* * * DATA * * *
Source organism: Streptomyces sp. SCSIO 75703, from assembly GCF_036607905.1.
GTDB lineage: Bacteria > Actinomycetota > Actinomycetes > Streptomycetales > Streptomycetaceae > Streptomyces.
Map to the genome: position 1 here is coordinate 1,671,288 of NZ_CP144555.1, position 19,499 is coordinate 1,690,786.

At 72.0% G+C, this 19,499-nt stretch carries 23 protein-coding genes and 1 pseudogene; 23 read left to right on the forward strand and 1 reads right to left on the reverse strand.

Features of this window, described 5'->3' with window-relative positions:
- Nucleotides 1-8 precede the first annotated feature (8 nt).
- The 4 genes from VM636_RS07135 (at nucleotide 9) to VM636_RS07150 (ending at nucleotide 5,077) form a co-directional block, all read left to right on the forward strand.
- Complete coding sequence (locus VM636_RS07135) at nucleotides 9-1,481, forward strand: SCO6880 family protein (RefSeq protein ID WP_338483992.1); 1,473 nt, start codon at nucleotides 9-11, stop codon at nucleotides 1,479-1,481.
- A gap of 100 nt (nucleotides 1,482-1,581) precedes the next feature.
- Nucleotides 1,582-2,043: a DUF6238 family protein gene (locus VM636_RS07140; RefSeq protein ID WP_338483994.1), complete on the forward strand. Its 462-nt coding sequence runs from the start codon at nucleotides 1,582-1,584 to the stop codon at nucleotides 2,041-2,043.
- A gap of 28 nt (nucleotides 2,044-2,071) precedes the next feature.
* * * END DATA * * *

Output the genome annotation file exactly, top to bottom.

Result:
Source organism: Streptomyces sp. SCSIO 75703, from assembly GCF_036607905.1.
GTDB lineage: Bacteria > Actinomycetota > Actinomycetes > Streptomycetales > Streptomycetaceae > Streptomyces.
Map to the genome: position 1 here is coordinate 1,671,288 of NZ_CP144555.1, position 19,499 is coordinate 1,690,786.

At 72.0% G+C, this 19,499-nt stretch carries 23 protein-coding genes and 1 pseudogene; 23 read left to right on the forward strand and 1 reads right to left on the reverse strand.

Features of this window, described 5'->3' with window-relative positions:
- Nucleotides 1-8 precede the first annotated feature (8 nt).
- The 4 genes from VM636_RS07135 (at nucleotide 9) to VM636_RS07150 (ending at nucleotide 5,077) form a co-directional block, all read left to right on the forward strand.
- Complete coding sequence (locus VM636_RS07135) at nucleotides 9-1,481, forward strand: SCO6880 family protein (RefSeq protein ID WP_338483992.1); 1,473 nt, start codon at nucleotides 9-11, stop codon at nucleotides 1,479-1,481.
- A gap of 100 nt (nucleotides 1,482-1,581) precedes the next feature.
- Nucleotides 1,582-2,043: a DUF6238 family protein gene (locus VM636_RS07140; RefSeq protein ID WP_338483994.1), complete on the forward strand. Its 462-nt coding sequence runs from the start codon at nucleotides 1,582-1,584 to the stop codon at nucleotides 2,041-2,043.
- A gap of 28 nt (nucleotides 2,044-2,071) precedes the next feature.